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How do I distinguish between two solar PV quotes?

Posted by Cathy Debenham on 19 November 2014 at 10:01 am

Q: I am considering two quotes both similar in price. I live in merseyside and have a south east facing and south west facing roof. There is a chimney on the southwest facing roof and so there are some shading issues.

The first quote is for LG monocrystalline panels, 250watts, with 15.6% efficiency 16 panels in total to make up a 4 kW system to be divided over the two aspects of the roof. They will also use solatech power optimisers . 

The second quote is from IKEA / Hanergy for their thin film  panels,120 watts each, 24 in total to make up a 2.88kwatt system, to be distributed over the two aspects of the roof and two converters. 

The Hanergy people claim that although these panels are only 12.8 % efficient they give better output in shaded and overcast conditions. Also will not degrade as quickly as the monocrystalline ones. They come with a guarantee for 80% output for 20 years. They say that they are better at a lower wattage (120 watts) per panel as each panel reaches their maximum output quicker than a 250 watt monocrystalline one will. They say that even at a lower total wattage of 2.88kwatt their average output over the year will be more than the 4 kW monocrystalline panels will produce and these are designed for overcast conditions. 

A: We put this reader's question to energy expert Chris Jardine of Oxford University Environmental Change Institute and Jojo Solar. His feedback is as follows:

The LG quote seems fairly standard.  I'm not a massive fan of power optimisers, preferring to see shade avoided rather than dealt with in this way, but if the client is keen on capacity, then the optimiser route is the right way to go.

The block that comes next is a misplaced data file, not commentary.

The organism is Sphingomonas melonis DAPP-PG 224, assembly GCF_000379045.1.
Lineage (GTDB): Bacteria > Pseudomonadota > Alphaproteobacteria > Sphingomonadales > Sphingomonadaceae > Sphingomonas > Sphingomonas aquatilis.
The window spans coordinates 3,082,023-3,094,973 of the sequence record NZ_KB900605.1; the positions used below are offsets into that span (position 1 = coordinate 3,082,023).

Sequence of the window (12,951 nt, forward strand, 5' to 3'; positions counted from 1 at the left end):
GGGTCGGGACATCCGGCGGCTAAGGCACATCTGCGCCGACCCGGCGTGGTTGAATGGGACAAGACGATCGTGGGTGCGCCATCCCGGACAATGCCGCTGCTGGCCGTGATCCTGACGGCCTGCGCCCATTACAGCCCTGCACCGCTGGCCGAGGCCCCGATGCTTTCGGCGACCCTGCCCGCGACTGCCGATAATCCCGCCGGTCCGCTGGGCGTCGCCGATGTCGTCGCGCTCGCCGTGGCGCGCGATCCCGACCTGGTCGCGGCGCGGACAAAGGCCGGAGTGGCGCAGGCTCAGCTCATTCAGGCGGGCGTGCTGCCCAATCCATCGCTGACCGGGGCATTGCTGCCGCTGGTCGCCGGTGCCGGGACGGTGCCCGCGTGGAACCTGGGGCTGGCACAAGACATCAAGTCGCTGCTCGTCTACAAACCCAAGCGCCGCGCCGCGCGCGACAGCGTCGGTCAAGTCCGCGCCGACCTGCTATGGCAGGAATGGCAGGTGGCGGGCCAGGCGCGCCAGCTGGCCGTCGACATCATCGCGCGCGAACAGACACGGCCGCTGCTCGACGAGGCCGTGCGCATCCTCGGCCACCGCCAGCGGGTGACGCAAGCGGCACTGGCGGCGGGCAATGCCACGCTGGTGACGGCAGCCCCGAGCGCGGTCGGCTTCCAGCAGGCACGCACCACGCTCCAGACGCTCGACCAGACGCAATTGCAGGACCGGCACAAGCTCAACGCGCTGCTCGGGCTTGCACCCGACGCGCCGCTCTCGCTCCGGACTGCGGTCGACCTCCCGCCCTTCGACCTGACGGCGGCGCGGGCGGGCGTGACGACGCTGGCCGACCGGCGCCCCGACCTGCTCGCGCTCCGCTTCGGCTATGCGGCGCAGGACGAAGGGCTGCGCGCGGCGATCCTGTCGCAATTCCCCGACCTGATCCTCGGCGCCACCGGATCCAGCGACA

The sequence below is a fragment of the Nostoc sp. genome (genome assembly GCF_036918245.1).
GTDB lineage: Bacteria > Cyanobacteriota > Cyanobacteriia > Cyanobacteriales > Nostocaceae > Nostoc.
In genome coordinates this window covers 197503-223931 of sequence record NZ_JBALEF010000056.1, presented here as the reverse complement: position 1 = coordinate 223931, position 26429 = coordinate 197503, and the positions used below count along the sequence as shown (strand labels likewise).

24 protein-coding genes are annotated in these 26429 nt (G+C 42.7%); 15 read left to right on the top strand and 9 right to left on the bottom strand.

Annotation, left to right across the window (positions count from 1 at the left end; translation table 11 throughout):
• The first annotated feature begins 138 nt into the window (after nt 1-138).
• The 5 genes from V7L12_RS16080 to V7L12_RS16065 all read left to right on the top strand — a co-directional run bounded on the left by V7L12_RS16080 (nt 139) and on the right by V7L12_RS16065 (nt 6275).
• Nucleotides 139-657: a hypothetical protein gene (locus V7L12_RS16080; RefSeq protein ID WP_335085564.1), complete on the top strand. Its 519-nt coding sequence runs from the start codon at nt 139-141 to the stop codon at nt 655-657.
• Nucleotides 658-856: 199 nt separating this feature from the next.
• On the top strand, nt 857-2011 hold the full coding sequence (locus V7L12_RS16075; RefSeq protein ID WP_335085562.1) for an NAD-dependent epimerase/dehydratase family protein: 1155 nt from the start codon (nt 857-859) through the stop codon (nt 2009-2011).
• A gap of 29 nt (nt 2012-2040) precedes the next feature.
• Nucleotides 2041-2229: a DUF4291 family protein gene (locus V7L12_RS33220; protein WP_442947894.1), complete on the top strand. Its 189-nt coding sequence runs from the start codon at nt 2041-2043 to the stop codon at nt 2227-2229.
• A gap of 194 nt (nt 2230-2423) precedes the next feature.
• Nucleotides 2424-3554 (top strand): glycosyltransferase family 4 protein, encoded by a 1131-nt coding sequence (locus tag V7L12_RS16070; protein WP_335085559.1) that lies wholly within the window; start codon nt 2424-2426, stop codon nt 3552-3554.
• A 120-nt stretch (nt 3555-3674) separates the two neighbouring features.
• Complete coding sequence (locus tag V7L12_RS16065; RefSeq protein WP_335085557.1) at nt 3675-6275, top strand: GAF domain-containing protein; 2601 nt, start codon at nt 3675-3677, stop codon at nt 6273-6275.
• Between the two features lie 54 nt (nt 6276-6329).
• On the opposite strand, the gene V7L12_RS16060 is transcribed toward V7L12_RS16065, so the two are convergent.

The Hanergy quote seems a bit of a muddle in terms of messages, which is quite tricky to unpack.

  • As a thin film technology, they should give a small performance advantage over the LG over the course of a year, maybe 5% or so.
  • The reason for this advantage is that the Hanergy panels will be better at picking up bluer light in overcast conditions.
  • This is not the same as better performance in low light levels (we have low light levels early in morning and late in afternoon on sunny days as well, but this light is redder (red sky at night etc...).  Hanergy will not offer an advantage under these conditions.
  • So the better performance of Hanergy under some conditions is due to colour, not the overall light level.
  • So Hanergy will NOT help with performance when shaded (light is the same colour, but less of it)

As above I think you will see maybe a 5% advantage per kW for the Hanergy.  You will not see the kind of 35%+increase in performance increase claimed in the last statement. Bit naughty this!

Photo credit: Lori Geig via Compfight cc

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2 comments - read them below or add one


HazelanielComment left on: 9 October 2020 at 10:22 am

How do I distinguish between two solar PV quotes? Similar things about we can discuss here. What is be just needed here and what you people are going to talk with those assignment help points which is good and important where you have any knowledge about such things.

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SunGift Energy

SunGift EnergyComment left on: 24 November 2014 at 8:01 am

I agree with Chris Jardine’s comments, the Hanergy quote does seem somewhat misleading in some points.

We have found on our test array in Exeter that Solar Frontier thin film modules (using the similar CIGS technology as the Hanergy modules) perform on average 12% better than crystalline technologies on East or West facing roofs. However the additional cost of the thin film modules does not always mean that this energy yield advantage is cost effective.

In regard to the guarantee , a good  module these days should come with a linear performance output guarantee of 80% at 25 years, certainly modules from LG and JA Solar do. Hanergys’s offer falls a little short in this respect.

The point that the Hanergy modules will reach their peak output faster is very odd and should be dismissed. As Chris states, the energy yield benefits of some thin film modules is due to their response to a broader part of the spectrum of light received by the module. Thin film manufactures will be producing 250Wp modules and higher just as soon as they can, it is one of the routes to reducing costs!

On the point of shading, the shadow cast by the chimney is best avoided as far as possible. The orientation of the modules will have an effect on the production of the system as the way a shadow moves across a module will impact landscape or portrait modules differently., but maybe this is best saved for a different topic!

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